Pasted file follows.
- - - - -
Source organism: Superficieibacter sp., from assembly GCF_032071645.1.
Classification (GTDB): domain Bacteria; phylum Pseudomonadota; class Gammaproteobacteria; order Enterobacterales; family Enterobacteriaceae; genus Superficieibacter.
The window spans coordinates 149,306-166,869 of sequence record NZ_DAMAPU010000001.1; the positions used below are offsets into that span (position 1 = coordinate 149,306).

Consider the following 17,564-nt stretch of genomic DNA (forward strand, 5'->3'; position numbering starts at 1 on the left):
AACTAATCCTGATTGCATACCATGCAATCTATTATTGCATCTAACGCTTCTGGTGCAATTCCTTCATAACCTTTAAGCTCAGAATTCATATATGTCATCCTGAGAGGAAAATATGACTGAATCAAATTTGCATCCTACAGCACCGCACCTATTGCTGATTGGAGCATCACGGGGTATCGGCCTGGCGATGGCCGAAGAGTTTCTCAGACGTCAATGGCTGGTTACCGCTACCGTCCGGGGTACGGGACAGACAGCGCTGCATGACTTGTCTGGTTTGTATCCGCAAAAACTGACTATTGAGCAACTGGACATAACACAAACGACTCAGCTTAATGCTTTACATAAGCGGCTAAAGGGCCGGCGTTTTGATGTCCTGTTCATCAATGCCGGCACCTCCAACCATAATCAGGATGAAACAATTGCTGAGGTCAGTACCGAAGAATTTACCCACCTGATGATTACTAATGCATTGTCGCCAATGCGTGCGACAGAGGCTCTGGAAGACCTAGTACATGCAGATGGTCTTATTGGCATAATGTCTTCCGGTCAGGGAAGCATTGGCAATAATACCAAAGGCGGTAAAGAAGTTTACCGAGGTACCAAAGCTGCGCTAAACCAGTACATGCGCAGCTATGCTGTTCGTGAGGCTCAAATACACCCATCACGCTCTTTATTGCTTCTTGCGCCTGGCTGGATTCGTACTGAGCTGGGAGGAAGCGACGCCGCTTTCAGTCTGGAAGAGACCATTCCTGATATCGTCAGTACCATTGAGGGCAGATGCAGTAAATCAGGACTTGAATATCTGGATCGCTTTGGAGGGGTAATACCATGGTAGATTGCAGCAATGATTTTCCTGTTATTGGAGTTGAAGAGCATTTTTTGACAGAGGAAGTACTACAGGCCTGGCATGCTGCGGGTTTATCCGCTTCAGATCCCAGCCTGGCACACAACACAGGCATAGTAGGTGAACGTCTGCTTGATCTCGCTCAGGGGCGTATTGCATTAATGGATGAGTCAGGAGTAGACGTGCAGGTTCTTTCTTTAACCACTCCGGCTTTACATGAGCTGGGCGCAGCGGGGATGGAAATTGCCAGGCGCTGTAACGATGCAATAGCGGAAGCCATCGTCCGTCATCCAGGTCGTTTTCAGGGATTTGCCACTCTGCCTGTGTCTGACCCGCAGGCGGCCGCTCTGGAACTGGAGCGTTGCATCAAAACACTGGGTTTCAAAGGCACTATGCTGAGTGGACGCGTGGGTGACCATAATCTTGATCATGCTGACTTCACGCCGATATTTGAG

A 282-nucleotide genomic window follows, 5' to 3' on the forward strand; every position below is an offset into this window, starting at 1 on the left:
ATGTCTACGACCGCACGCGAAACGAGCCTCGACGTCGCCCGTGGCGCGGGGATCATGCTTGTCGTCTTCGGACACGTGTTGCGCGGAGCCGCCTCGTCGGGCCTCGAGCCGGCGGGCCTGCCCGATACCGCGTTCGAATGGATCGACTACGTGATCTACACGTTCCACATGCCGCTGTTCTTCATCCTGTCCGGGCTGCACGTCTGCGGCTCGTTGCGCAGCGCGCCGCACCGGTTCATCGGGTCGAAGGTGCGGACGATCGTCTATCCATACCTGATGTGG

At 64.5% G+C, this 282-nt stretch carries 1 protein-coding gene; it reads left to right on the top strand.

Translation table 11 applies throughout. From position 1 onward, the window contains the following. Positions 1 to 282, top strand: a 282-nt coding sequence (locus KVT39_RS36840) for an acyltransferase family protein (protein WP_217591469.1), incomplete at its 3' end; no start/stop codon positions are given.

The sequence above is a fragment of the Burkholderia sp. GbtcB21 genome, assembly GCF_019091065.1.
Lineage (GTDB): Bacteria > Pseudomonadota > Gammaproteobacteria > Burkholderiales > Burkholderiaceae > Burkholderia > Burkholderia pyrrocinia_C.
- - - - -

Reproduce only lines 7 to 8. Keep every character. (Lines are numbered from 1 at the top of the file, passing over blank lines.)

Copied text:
ATGTCTACGACCGCACGCGAAACGAGCCTCGACGTCGCCCGTGGCGCGGGGATCATGCTTGTCGTCTTCGGACACGTGTTGCGCGGAGCCGCCTCGTCGGGCCTCGAGCCGGCGGGCCTGCCCGATACCGCGTTCGAATGGATCGACTACGTGATCTACACGTTCCACATGCCGCTGTTCTTCATCCTGTCCGGGCTGCACGTCTGCGGCTCGTTGCGCAGCGCGCCGCACCGGTTCATCGGGTCGAAGGTGCGGACGATCGTCTATCCATACCTGATGTGG

At 64.5% G+C, this 282-nt stretch carries 1 protein-coding gene; it reads left to right on the top strand.